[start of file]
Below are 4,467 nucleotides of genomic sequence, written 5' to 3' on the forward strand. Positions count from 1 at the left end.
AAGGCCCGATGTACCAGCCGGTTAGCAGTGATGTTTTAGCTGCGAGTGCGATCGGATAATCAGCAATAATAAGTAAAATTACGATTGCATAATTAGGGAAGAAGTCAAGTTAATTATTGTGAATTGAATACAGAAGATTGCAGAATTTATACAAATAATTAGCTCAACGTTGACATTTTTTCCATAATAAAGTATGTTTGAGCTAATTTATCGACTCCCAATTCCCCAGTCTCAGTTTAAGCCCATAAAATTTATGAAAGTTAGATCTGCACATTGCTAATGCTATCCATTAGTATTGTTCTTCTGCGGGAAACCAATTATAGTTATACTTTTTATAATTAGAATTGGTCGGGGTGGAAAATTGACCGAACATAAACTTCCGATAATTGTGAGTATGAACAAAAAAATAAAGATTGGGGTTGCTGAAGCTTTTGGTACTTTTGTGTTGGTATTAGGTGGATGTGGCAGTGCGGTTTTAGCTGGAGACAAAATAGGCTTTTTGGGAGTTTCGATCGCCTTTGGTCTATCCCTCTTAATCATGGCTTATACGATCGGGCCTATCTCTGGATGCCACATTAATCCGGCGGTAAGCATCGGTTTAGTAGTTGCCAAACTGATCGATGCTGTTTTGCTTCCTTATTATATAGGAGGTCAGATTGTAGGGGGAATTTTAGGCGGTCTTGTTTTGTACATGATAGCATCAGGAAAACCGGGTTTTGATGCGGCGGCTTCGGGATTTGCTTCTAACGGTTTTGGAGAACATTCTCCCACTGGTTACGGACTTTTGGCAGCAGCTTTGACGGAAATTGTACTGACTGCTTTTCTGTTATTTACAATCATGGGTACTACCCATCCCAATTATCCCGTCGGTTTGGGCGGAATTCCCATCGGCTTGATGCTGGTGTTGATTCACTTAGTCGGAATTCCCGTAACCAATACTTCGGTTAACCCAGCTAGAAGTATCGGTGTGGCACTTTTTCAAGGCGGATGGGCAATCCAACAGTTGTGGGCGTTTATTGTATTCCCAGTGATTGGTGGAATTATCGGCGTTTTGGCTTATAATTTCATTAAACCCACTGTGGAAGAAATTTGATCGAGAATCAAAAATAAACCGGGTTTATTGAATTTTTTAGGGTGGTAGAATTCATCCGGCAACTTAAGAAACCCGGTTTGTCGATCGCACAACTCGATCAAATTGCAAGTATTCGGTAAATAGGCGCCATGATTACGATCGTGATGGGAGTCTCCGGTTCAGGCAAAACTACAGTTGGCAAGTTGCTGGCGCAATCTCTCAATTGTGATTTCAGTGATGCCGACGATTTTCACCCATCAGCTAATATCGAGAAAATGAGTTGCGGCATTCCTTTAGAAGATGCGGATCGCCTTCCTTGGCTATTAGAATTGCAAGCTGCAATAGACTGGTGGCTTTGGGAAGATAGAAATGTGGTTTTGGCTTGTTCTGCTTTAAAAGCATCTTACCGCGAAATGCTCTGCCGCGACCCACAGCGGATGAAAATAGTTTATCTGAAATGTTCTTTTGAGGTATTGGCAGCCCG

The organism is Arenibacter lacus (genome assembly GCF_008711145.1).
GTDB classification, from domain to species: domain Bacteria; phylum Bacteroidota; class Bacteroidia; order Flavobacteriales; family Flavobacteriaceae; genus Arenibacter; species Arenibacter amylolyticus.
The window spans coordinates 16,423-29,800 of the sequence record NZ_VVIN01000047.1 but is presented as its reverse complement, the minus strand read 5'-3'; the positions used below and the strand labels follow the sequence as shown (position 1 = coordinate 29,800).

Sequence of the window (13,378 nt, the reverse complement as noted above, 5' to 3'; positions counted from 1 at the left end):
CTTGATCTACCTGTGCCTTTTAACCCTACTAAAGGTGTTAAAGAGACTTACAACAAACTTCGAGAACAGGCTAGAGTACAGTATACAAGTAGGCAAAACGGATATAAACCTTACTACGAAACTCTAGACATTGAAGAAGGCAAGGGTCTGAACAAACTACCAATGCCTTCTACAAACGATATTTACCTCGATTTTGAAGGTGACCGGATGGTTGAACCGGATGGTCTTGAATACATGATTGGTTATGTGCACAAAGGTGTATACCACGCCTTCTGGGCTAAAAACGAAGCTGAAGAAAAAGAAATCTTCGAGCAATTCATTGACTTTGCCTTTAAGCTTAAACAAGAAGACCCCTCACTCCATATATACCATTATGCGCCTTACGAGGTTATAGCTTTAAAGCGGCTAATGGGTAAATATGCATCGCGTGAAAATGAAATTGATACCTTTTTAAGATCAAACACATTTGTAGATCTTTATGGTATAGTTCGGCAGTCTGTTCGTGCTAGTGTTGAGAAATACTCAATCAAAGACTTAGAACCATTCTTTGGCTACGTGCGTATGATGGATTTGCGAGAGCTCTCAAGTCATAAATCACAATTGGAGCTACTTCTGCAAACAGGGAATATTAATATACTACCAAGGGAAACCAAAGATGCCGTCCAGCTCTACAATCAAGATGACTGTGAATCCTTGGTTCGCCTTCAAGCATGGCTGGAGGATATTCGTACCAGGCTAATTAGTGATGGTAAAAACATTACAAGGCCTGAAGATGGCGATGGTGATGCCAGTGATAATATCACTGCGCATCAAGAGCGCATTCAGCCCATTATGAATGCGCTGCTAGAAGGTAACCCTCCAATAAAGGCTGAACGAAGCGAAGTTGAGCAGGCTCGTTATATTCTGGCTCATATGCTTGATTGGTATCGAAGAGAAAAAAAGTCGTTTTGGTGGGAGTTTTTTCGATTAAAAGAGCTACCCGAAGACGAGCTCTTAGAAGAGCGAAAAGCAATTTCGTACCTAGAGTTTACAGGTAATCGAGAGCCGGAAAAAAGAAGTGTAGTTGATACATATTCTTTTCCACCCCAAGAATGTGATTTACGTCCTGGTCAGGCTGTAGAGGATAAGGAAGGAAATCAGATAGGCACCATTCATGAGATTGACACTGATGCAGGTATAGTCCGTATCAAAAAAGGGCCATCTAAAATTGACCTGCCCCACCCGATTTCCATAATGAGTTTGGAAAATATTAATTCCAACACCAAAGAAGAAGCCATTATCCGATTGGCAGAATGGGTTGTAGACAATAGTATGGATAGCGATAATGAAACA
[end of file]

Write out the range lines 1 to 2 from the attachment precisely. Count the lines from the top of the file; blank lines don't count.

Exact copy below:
Below are 4,467 nucleotides of genomic sequence, written 5' to 3' on the forward strand. Positions count from 1 at the left end.
AAGGCCCGATGTACCAGCCGGTTAGCAGTGATGTTTTAGCTGCGAGTGCGATCGGATAATCAGCAATAATAAGTAAAATTACGATTGCATAATTAGGGAAGAAGTCAAGTTAATTATTGTGAATTGAATACAGAAGATTGCAGAATTTATACAAATAATTAGCTCAACGTTGACATTTTTTCCATAATAAAGTATGTTTGAGCTAATTTATCGACTCCCAATTCCCCAGTCTCAGTTTAAGCCCATAAAATTTATGAAAGTTAGATCTGCACATTGCTAATGCTATCCATTAGTATTGTTCTTCTGCGGGAAACCAATTATAGTTATACTTTTTATAATTAGAATTGGTCGGGGTGGAAAATTGACCGAACATAAACTTCCGATAATTGTGAGTATGAACAAAAAAATAAAGATTGGGGTTGCTGAAGCTTTTGGTACTTTTGTGTTGGTATTAGGTGGATGTGGCAGTGCGGTTTTAGCTGGAGACAAAATAGGCTTTTTGGGAGTTTCGATCGCCTTTGGTCTATCCCTCTTAATCATGGCTTATACGATCGGGCCTATCTCTGGATGCCACATTAATCCGGCGGTAAGCATCGGTTTAGTAGTTGCCAAACTGATCGATGCTGTTTTGCTTCCTTATTATATAGGAGGTCAGATTGTAGGGGGAATTTTAGGCGGTCTTGTTTTGTACATGATAGCATCAGGAAAACCGGGTTTTGATGCGGCGGCTTCGGGATTTGCTTCTAACGGTTTTGGAGAACATTCTCCCACTGGTTACGGACTTTTGGCAGCAGCTTTGACGGAAATTGTACTGACTGCTTTTCTGTTATTTACAATCATGGGTACTACCCATCCCAATTATCCCGTCGGTTTGGGCGGAATTCCCATCGGCTTGATGCTGGTGTTGATTCACTTAGTCGGAATTCCCGTAACCAATACTTCGGTTAACCCAGCTAGAAGTATCGGTGTGGCACTTTTTCAAGGCGGATGGGCAATCCAACAGTTGTGGGCGTTTATTGTATTCCCAGTGATTGGTGGAATTATCGGCGTTTTGGCTTATAATTTCATTAAACCCACTGTGGAAGAAATTTGATCGAGAATCAAAAATAAACCGGGTTTATTGAATTTTTTAGGGTGGTAGAATTCATCCGGCAACTTAAGAAACCCGGTTTGTCGATCGCACAACTCGATCAAATTGCAAGTATTCGGTAAATAGGCGCCATGATTACGATCGTGATGGGAGTCTCCGGTTCAGGCAAAACTACAGTTGGCAAGTTGCTGGCGCAATCTCTCAATTGTGATTTCAGTGATGCCGACGATTTTCACCCATCAGCTAATATCGAGAAAATGAGTTGCGGCATTCCTTTAGAAGATGCGGATCGCCTTCCTTGGCTATTAGAATTGCAAGCTGCAATAGACTGGTGGCTTTGGGAAGATAGAAATGTGGTTTTGGCTTGTTCTGCTTTAAAAGCATCTTACCGCGAAATGCTCTGCCGCGACCCACAGCGGATGAAAATAGTTTATCTGAAATGTTCTTTTGAGGTATTGGCAGCCCG